U.S. Sen. Richard Blumenthal is hoping that his bipartisan Kids Online Safety Act will get a boost from whistleblower testimony this week detailing allegations that Meta ignored warnings of the harm to teens posed by its social media platforms Facebook and Instagram.
On Tuesday, the Blumenthal-chaired Senate Judiciary Subcommittee on Privacy, Technology, and the Law will hear from Arturo Bejar, a Facebook former director of engineering who later served as a consultant to the company.
Last week, the Wall Street Journal reported Bejar’s efforts to alert CEO Mark Zuckerberg and other Facebook executives to the dangers of bullying and sexual exploitation faced by minors using the apps.
“Arturo Bejar will tell how he warned the top leadership of Facebook — now Meta — that enormous percentages of kids on Facebook were receiving unwanted sexual advances, material on eating disorders and bullying,” Blumenthal said during a Monday morning press conference in the Legislative Office Building.
“He was disregarded and ignored,” Blumenthal said. “In fact, Facebook continued to present misleading data to the public and to the United States Congress.”
Bejar’s disclosures to the Wall Street Journal and his expected testimony before the Senate subcommittee come amid bipartisan interest in holding Meta accountable for allegedly failing to act in the face of evidence that its apps were harmful to young people.
In late October, Connecticut Attorney General William Tong joined Democratic and Republican attorneys general from across the country in a federal lawsuit arguing the social media giant intentionally employed harmful features designed to addict youths to its platforms.
Meanwhile, Blumenthal has teamed up with Tennessee Republican Sen. Marsha Blackburn to push the Kids Online Safety Act, a bill that would create a legal obligation for social media sites likely to be used by young people to act in the interest of minors by mitigating the impact of content related to things like suicidal behaviors, substance use, sexual exploitation and eating disorders.
The bill, which would also give parents and minors the ability to opt out of certain social media features and practices, advanced out of the Senate’s Commerce Committee on a unanimous vote back in July.
On Monday, Blumenthal said he expected that Bejar’s testimony to help build enough support for the bill that it would receive a floor vote in the Senate.
“This whistleblower bombshell testimony ought to provide the momentum we need to get the Kids Online Safety Act across the finish line in the United States Senate,” Blumenthal said. “It shows that Facebook and Meta disregard the kind of warnings they received from this whistleblower and cannot be trusted to do kids’ safety on their own.”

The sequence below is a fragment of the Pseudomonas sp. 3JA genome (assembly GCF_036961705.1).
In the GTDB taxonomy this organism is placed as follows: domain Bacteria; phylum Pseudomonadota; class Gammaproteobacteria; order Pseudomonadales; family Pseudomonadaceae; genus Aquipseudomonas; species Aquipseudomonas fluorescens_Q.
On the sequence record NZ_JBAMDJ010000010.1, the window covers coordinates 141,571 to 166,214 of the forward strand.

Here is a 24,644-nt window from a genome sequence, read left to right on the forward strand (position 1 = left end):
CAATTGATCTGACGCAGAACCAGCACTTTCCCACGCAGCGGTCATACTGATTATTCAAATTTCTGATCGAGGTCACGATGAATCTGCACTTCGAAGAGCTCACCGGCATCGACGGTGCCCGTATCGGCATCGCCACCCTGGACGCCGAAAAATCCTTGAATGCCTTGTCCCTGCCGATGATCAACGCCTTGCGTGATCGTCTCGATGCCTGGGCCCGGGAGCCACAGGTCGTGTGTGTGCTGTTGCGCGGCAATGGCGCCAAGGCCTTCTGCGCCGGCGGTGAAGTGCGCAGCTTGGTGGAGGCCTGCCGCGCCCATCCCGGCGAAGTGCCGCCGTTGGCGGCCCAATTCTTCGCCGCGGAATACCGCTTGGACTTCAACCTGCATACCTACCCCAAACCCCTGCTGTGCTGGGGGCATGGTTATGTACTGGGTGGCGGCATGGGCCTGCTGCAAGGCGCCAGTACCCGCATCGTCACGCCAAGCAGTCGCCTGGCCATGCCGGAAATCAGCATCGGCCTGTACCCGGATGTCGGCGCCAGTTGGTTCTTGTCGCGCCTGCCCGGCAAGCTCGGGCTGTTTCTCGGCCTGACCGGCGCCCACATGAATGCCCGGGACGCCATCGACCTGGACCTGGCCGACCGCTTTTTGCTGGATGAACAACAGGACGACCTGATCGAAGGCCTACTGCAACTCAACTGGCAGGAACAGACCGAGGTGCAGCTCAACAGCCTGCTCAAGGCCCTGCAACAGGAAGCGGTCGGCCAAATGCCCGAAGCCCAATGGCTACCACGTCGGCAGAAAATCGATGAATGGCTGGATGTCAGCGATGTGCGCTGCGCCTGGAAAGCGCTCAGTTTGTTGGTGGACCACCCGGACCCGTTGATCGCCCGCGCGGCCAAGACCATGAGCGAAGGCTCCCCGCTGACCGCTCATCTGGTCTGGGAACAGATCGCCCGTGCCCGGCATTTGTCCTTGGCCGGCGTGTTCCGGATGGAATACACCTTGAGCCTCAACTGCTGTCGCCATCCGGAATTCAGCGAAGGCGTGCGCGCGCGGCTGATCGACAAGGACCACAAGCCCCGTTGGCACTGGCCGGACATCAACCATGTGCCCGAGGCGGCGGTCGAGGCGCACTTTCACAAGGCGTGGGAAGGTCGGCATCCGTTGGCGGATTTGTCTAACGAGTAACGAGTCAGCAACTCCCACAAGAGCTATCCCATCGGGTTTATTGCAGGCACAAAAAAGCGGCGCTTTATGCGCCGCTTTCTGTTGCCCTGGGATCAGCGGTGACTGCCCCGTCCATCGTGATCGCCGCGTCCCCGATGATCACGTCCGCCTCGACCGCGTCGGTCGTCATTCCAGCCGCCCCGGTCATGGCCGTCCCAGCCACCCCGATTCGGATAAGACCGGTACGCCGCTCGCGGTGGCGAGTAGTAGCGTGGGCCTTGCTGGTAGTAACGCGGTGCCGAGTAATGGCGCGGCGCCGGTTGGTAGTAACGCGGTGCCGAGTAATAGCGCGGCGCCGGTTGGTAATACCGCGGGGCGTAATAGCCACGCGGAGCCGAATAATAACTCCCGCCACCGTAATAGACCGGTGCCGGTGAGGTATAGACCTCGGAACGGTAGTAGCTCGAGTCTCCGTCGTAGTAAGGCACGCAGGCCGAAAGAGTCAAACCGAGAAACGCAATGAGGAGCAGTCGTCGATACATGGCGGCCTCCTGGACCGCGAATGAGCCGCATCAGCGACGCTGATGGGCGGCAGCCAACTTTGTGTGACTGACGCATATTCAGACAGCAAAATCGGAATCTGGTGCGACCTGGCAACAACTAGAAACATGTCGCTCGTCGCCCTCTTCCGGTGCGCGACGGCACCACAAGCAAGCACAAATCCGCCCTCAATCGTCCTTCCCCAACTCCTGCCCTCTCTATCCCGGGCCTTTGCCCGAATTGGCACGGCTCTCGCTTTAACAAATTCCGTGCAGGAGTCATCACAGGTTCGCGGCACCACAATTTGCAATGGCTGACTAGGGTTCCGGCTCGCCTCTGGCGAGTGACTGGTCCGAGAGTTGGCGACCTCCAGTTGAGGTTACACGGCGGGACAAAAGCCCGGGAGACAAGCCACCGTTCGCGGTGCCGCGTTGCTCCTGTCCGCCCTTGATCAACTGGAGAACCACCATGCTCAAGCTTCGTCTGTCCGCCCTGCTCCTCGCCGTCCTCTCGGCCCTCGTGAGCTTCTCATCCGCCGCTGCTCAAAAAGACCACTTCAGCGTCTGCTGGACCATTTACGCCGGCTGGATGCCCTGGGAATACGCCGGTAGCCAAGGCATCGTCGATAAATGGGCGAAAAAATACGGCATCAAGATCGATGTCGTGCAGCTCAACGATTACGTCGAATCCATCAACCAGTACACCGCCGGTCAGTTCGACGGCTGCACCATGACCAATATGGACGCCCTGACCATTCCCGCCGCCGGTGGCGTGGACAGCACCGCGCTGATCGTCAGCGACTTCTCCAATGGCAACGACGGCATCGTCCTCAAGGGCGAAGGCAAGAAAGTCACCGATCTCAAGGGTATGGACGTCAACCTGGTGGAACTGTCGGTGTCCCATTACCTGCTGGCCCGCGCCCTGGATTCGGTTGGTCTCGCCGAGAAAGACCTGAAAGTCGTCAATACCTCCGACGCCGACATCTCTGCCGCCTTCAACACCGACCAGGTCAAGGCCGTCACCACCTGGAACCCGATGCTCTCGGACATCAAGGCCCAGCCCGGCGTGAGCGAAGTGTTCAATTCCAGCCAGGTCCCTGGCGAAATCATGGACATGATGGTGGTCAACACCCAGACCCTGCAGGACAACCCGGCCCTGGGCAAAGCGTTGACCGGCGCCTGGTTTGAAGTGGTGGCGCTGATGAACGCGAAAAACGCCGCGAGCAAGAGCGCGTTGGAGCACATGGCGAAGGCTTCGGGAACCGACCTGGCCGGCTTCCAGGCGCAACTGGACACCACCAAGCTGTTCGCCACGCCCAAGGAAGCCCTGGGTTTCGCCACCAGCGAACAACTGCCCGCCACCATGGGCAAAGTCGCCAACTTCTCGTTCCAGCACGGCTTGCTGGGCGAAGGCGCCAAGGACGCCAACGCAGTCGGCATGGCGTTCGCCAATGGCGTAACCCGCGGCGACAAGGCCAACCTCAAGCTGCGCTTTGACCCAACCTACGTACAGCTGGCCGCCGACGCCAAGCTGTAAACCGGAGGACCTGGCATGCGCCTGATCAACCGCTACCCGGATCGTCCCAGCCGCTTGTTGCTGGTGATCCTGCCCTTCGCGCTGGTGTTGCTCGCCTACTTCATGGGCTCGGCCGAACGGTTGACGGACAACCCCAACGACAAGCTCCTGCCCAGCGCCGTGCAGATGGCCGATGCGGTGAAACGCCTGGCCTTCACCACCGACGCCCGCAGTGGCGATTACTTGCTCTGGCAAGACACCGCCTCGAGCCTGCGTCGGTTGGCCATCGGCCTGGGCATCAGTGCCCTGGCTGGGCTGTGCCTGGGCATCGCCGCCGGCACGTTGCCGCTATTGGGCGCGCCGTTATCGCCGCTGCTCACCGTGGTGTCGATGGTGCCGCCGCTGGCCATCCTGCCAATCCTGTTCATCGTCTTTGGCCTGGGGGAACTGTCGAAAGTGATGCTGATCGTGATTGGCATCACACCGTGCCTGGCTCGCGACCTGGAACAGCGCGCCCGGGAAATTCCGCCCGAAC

This year marks proponents’ second attempt to pass KOSA. The legislation has been met with some concerns based on censorship and worries that the policy could be used to limit access to online support for young people including those within the LGBTQ communities.
Blumenthal said Monday that the bill has nearly 50 bipartisan supporters and characterized its biggest obstacles as general disarray in Congress as well as lobbying from Big Tech companies.
“The main stumbling block quite bluntly is the dysfunction in the Congress, particularly on the House side, as well as the need to do appropriations and avoid a government shutdown — the drum beat of one crisis after another but we’ve made a lot of progress,” Blumenthal said.
Meta issued a response statement following Tuesday’s Senate hearing.
“Every day countless people inside and outside of Meta are working on how to help keep young people safe online,” the spokesperson said. “The issues raised here regarding user perception surveys highlight one part of this effort, and surveys like these have led us to create features like anonymous notifications of potentially hurtful content and comment warnings. Working with parents and experts, we have also introduced over 30 tools to support teens and their families in having safe, positive experiences online. All of this work continues.”